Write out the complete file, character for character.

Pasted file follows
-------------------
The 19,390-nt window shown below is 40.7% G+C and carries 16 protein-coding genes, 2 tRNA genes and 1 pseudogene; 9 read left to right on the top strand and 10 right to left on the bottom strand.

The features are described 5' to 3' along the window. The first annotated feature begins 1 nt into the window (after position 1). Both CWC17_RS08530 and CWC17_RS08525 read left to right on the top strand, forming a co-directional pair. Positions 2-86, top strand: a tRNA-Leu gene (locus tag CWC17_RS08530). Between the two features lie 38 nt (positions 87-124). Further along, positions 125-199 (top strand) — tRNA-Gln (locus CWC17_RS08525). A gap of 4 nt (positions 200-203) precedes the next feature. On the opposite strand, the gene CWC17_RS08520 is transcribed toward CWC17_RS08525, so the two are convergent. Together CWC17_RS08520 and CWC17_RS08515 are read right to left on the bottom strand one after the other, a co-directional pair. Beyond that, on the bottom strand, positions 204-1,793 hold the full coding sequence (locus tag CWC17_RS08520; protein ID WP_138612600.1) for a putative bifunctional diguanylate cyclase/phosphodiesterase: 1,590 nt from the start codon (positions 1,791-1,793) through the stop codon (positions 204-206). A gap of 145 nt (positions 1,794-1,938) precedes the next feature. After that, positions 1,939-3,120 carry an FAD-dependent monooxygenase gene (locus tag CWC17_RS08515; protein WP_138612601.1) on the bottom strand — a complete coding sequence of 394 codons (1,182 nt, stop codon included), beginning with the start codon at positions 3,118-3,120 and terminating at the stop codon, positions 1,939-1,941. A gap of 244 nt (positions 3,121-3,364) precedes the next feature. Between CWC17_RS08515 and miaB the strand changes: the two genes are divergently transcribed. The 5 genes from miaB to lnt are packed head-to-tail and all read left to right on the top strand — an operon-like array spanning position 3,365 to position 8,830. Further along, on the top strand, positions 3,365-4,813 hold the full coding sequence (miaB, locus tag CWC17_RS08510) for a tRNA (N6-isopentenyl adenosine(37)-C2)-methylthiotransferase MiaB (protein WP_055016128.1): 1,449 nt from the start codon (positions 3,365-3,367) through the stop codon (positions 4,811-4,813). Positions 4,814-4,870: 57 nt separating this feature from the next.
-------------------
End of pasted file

The 19,390-nt window shown below is 40.7% G+C and carries 16 protein-coding genes, 2 tRNA genes and 1 pseudogene; 9 read left to right on the top strand and 10 right to left on the bottom strand.

The features are described 5' to 3' along the window. The first annotated feature begins 1 nt into the window (after position 1). Both CWC17_RS08530 and CWC17_RS08525 read left to right on the top strand, forming a co-directional pair. Positions 2-86, top strand: a tRNA-Leu gene (locus tag CWC17_RS08530). Between the two features lie 38 nt (positions 87-124). Further along, positions 125-199 (top strand) — tRNA-Gln (locus CWC17_RS08525). A gap of 4 nt (positions 200-203) precedes the next feature. On the opposite strand, the gene CWC17_RS08520 is transcribed toward CWC17_RS08525, so the two are convergent. Together CWC17_RS08520 and CWC17_RS08515 are read right to left on the bottom strand one after the other, a co-directional pair. Beyond that, on the bottom strand, positions 204-1,793 hold the full coding sequence (locus tag CWC17_RS08520; protein ID WP_138612600.1) for a putative bifunctional diguanylate cyclase/phosphodiesterase: 1,590 nt from the start codon (positions 1,791-1,793) through the stop codon (positions 204-206). A gap of 145 nt (positions 1,794-1,938) precedes the next feature. After that, positions 1,939-3,120 carry an FAD-dependent monooxygenase gene (locus tag CWC17_RS08515; protein WP_138612601.1) on the bottom strand — a complete coding sequence of 394 codons (1,182 nt, stop codon included), beginning with the start codon at positions 3,118-3,120 and terminating at the stop codon, positions 1,939-1,941. A gap of 244 nt (positions 3,121-3,364) precedes the next feature. Between CWC17_RS08515 and miaB the strand changes: the two genes are divergently transcribed. The 5 genes from miaB to lnt are packed head-to-tail and all read left to right on the top strand — an operon-like array spanning position 3,365 to position 8,830. Further along, on the top strand, positions 3,365-4,813 hold the full coding sequence (miaB, locus tag CWC17_RS08510) for a tRNA (N6-isopentenyl adenosine(37)-C2)-methylthiotransferase MiaB (protein WP_055016128.1): 1,449 nt from the start codon (positions 3,365-3,367) through the stop codon (positions 4,811-4,813). Positions 4,814-4,870: 57 nt separating this feature from the next.